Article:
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Supersocieties

   2005    Nature
Invertebrates don't always operate alone. True society was the last feature to evolve in invertebrates, as recently as the time of Tyrannosaurus. In the last programme see the tensions below the surface in some of the great social structures built by insects, and witness the carnage when an ant colony and a termite colony wage war.
Series: Life in the Undergrowth

Taking To The Air

   2005    Nature
As the early June sun begins to set over a calm river in Central Hungary, masses of ghostly shapes emerge from their larval cases to take to the air for the first time. They are mayflies and in a spectacular display, thousands of them demonstrate how the very first wings were used. From the stunning aerobatics of hoverflies in an English garden to the mass migration of purple crow butterflies in the valleys of Taiwan, this episode tells the tale of the first animals ever to take to the air. Unique footage reveals the lightning fast reactions of bluebottles and hoverflies, filmed with one of the world's fastest cameras, and Sir David Attenborough handles the world's largest (and perhaps most ferocious) insect - the Titan beetle.
Series: Life in the Undergrowth

Life: Creatures of the Deep

   2009    Nature
Marine invertebrates are some of the most bizarre and beautiful animals on the planet, and thrive in the toughest parts of the oceans. Divers swim into a shoal of predatory Humboldt squid as they emerge from the ocean depths to hunt in packs. When cuttlefish gather to mate, their bodies flash in stroboscopic colours. Time-lapse photography reveals thousands of starfish gathering under the Arctic ice to devour a seal carcass. A giant octopus commits suicide for her young. A camera follows her into a cave which she walls up, then she protects her eggs until she starves. The greatest living structures on earth, coral reefs, are created by tiny animals in some of the world's most inhospitable waters.
Series: Life

Life in the Undergrowth: Invasion Of The Land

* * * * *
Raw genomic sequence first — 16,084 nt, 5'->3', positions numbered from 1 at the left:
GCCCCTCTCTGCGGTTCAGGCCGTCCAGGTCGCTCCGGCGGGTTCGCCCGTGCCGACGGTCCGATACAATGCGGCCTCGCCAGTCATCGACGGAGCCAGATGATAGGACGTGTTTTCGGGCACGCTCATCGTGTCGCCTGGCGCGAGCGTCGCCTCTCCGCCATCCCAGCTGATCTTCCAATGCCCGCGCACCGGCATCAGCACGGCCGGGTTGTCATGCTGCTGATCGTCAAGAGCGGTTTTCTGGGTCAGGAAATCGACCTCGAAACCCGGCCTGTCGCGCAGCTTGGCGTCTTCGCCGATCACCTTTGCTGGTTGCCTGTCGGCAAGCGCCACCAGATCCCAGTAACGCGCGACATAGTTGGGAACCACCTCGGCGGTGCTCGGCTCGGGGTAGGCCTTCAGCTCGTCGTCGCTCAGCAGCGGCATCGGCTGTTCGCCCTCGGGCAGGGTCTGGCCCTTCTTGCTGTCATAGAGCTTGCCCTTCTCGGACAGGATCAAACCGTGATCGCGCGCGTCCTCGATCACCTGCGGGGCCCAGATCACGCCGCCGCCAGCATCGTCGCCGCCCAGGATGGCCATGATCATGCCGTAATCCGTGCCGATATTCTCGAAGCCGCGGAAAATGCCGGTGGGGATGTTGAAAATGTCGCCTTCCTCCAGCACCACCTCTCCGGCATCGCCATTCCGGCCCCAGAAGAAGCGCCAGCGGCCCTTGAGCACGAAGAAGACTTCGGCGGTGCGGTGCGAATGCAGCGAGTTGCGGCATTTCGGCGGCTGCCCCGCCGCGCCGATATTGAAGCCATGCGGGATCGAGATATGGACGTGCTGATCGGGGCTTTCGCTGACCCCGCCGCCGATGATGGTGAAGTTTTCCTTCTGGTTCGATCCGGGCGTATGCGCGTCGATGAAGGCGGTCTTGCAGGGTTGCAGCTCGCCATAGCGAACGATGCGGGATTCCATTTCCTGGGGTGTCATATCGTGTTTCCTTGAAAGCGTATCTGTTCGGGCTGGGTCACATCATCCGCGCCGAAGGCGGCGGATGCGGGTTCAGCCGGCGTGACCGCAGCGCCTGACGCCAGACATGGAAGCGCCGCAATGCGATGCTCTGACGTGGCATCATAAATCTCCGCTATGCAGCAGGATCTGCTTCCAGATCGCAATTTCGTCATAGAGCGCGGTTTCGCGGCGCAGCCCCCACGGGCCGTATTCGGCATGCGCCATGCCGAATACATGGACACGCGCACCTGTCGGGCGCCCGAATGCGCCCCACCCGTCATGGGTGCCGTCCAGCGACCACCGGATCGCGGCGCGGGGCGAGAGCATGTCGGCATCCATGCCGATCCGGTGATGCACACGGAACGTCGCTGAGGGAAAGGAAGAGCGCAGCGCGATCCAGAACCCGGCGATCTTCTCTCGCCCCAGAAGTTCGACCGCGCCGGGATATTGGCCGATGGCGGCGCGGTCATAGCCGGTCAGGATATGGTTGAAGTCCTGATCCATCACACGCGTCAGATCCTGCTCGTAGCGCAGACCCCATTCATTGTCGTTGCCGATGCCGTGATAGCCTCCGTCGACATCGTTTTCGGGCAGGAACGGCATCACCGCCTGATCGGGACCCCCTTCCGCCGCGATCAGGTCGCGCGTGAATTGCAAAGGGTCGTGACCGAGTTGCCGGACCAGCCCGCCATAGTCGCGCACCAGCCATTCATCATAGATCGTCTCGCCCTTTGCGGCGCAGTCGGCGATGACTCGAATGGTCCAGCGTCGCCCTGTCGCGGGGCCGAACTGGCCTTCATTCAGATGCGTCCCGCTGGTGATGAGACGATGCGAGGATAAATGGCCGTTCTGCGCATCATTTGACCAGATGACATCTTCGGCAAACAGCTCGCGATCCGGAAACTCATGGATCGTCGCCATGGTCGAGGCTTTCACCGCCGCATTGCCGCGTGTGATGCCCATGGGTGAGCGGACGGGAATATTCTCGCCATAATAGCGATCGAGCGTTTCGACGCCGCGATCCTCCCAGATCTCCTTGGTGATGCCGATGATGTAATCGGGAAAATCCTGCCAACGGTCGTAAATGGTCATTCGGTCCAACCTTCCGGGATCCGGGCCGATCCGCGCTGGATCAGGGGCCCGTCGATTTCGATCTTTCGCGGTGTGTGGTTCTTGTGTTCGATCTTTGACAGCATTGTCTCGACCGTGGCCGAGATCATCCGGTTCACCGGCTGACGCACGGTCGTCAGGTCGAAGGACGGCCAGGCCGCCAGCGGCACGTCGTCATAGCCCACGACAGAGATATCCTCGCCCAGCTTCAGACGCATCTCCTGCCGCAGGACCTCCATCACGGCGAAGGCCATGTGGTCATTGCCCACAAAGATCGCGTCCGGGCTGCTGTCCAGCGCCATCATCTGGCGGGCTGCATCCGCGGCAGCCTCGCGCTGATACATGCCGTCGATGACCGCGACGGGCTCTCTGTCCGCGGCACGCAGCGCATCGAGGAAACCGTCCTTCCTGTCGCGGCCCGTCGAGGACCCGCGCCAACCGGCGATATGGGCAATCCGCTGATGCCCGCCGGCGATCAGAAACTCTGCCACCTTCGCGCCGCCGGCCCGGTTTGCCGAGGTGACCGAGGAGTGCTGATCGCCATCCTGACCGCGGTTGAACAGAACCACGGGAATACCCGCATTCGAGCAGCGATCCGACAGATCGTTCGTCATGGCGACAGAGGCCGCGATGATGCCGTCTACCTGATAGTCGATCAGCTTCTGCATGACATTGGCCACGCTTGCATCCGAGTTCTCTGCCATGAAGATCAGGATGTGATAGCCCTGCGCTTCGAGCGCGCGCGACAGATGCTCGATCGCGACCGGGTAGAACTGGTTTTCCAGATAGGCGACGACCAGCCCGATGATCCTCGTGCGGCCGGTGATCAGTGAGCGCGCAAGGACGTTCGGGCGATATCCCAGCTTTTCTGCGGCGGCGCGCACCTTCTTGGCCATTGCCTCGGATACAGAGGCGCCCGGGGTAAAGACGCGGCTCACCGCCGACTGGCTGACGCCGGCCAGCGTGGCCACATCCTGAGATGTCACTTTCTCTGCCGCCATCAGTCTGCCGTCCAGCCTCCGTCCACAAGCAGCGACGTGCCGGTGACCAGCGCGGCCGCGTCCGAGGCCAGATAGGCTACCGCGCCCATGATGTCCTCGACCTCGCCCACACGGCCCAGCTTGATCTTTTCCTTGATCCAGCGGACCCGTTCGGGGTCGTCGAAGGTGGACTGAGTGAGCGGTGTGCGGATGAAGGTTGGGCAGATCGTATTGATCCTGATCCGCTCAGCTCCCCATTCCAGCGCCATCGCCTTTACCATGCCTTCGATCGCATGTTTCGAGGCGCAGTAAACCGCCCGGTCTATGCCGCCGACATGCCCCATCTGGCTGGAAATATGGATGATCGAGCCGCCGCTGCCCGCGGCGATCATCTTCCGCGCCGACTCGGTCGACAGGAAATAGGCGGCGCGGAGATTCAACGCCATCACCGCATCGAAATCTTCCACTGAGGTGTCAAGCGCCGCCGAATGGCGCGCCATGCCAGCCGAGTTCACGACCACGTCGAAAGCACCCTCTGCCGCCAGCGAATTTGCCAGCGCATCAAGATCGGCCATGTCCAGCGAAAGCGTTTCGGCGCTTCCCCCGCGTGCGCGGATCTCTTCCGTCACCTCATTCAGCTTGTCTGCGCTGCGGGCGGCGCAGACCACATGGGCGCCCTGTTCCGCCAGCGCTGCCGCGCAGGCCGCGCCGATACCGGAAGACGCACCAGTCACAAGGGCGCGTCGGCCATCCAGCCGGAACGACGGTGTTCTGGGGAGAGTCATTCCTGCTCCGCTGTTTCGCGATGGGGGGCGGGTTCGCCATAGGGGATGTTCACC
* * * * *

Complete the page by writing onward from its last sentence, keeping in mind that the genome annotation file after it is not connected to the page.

2005    Nature
Open your eyes to the bizarre, ferocious and surprisingly beautiful world of the invertebrates, a ground-breaking exploration into a spectacular miniature universe never normally seen but teeming all around us. In the first episode, the story of the land-living invertebrates. Discover the private life of Europe's dramatic leopard slug, a common garden resident with a truly bizarre end to its marathon mating ritual; watches the courtship ballet of tiny springtails on the underside of a leaf; sees swarms of bright red South African millipedes find partners, and in the caves of Venezuela meets the giant bat-eating centipede.
Series: Life in the Undergrowth

Intimate Relations

   2005    Nature
The world of invertebrates exists in a web of relationships with plants and other animals. Unique footage of the world's smallest insect (a fairy wasp only quarter of a millimetre long) shows it flying underwater to find the eggs of water beetles in which to lay its own brood. Some ants 'farm' the trees that give them shelter, creating areas known as 'Devil's gardens'. To make sure these grow without competition, they kill off other seedlings in the surrounding vegetation. The blister beetle's larvae huddle together on the end of a piece of grass and mimic a female bee. When a male bee tries to mate with the 'female', the larvae grab on to his belly. Confused, he flies away and searches for a real female. When he eventually finds her and mates with her, the beetle larvae hurriedly swap from his front on to her back, and hence get carried back to her nest where they eat her pollen supplies.
Series: Life in the Undergrowth
The Universe Season 7
The Universe Season 7

   2014    Science
The Nazis, A Warning From History
The Nazis, A Warning From History

   1997    History
The Last Dance
The Last Dance

   2020    Culture
Senna
Senna

   2010    Culture
Reel Rock
Reel Rock

   2014    Culture
Our Planet
Our Planet

   2019    Nature
Cosmos: A Spacetime Odyssey
Cosmos: A Spacetime Odyssey

   2014    Science